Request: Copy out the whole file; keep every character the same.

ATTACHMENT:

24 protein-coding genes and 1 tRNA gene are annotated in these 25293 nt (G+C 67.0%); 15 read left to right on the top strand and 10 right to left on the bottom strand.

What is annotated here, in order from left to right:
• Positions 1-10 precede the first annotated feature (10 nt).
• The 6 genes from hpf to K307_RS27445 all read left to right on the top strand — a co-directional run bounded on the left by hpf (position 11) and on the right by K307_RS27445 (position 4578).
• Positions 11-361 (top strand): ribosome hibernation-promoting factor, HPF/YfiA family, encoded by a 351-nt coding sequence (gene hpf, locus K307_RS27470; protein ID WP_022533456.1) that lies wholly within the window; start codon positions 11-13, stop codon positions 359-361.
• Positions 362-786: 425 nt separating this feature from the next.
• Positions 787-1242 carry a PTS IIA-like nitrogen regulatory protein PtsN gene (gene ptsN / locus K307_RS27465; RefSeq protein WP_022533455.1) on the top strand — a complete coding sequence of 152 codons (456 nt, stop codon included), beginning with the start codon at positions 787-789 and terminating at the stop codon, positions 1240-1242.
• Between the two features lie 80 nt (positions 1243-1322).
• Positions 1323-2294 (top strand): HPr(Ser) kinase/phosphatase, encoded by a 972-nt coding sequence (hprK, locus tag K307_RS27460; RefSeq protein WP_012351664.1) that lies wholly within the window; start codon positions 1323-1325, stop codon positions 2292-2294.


24 protein-coding genes and 1 tRNA gene are annotated in these 25293 nt (G+C 67.0%); 15 read left to right on the top strand and 10 right to left on the bottom strand.

What is annotated here, in order from left to right:
• Positions 1-10 precede the first annotated feature (10 nt).
• The 6 genes from hpf to K307_RS27445 all read left to right on the top strand — a co-directional run bounded on the left by hpf (position 11) and on the right by K307_RS27445 (position 4578).
• Positions 11-361 (top strand): ribosome hibernation-promoting factor, HPF/YfiA family, encoded by a 351-nt coding sequence (gene hpf, locus K307_RS27470; protein ID WP_022533456.1) that lies wholly within the window; start codon positions 11-13, stop codon positions 359-361.
• Positions 362-786: 425 nt separating this feature from the next.
• Positions 787-1242 carry a PTS IIA-like nitrogen regulatory protein PtsN gene (gene ptsN / locus K307_RS27465; RefSeq protein WP_022533455.1) on the top strand — a complete coding sequence of 152 codons (456 nt, stop codon included), beginning with the start codon at positions 787-789 and terminating at the stop codon, positions 1240-1242.
• Between the two features lie 80 nt (positions 1243-1322).
• Positions 1323-2294 (top strand): HPr(Ser) kinase/phosphatase, encoded by a 972-nt coding sequence (hprK, locus tag K307_RS27460; RefSeq protein WP_012351664.1) that lies wholly within the window; start codon positions 1323-1325, stop codon positions 2292-2294.